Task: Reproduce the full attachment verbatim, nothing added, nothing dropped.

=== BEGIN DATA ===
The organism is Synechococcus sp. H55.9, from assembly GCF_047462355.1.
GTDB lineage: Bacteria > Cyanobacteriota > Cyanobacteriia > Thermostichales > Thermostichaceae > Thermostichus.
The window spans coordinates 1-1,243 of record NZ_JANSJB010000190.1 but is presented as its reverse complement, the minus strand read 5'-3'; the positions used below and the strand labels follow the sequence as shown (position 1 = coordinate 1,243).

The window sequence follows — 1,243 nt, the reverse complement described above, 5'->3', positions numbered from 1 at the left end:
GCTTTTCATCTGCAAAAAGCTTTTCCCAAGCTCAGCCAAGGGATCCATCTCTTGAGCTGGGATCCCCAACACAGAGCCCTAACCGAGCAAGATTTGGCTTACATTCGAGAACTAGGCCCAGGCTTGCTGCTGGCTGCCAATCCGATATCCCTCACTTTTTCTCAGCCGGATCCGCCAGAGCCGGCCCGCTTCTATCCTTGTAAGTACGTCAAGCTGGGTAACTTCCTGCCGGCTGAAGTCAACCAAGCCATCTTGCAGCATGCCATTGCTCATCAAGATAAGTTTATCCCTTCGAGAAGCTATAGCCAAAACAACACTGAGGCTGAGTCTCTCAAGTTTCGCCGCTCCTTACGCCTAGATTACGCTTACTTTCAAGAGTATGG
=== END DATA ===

The organism is Synechococcus sp. H55.9, from assembly GCF_047462355.1.
GTDB lineage: Bacteria > Cyanobacteriota > Cyanobacteriia > Thermostichales > Thermostichaceae > Thermostichus.
The window spans coordinates 1-1,243 of record NZ_JANSJB010000190.1 but is presented as its reverse complement, the minus strand read 5'-3'; the positions used below and the strand labels follow the sequence as shown (position 1 = coordinate 1,243).

The window sequence follows — 1,243 nt, the reverse complement described above, 5'->3', positions numbered from 1 at the left end:
GCTTTTCATCTGCAAAAAGCTTTTCCCAAGCTCAGCCAAGGGATCCATCTCTTGAGCTGGGATCCCCAACACAGAGCCCTAACCGAGCAAGATTTGGCTTACATTCGAGAACTAGGCCCAGGCTTGCTGCTGGCTGCCAATCCGATATCCCTCACTTTTTCTCAGCCGGATCCGCCAGAGCCGGCCCGCTTCTATCCTTGTAAGTACGTCAAGCTGGGTAACTTCCTGCCGGCTGAAGTCAACCAAGCCATCTTGCAGCATGCCATTGCTCATCAAGATAAGTTTATCCCTTCGAGAAGCTATAGCCAAAACAACACTGAGGCTGAGTCTCTCAAGTTTCGCCGCTCCTTACGCCTAGATTACGCTTACTTTCAAGAGTATGG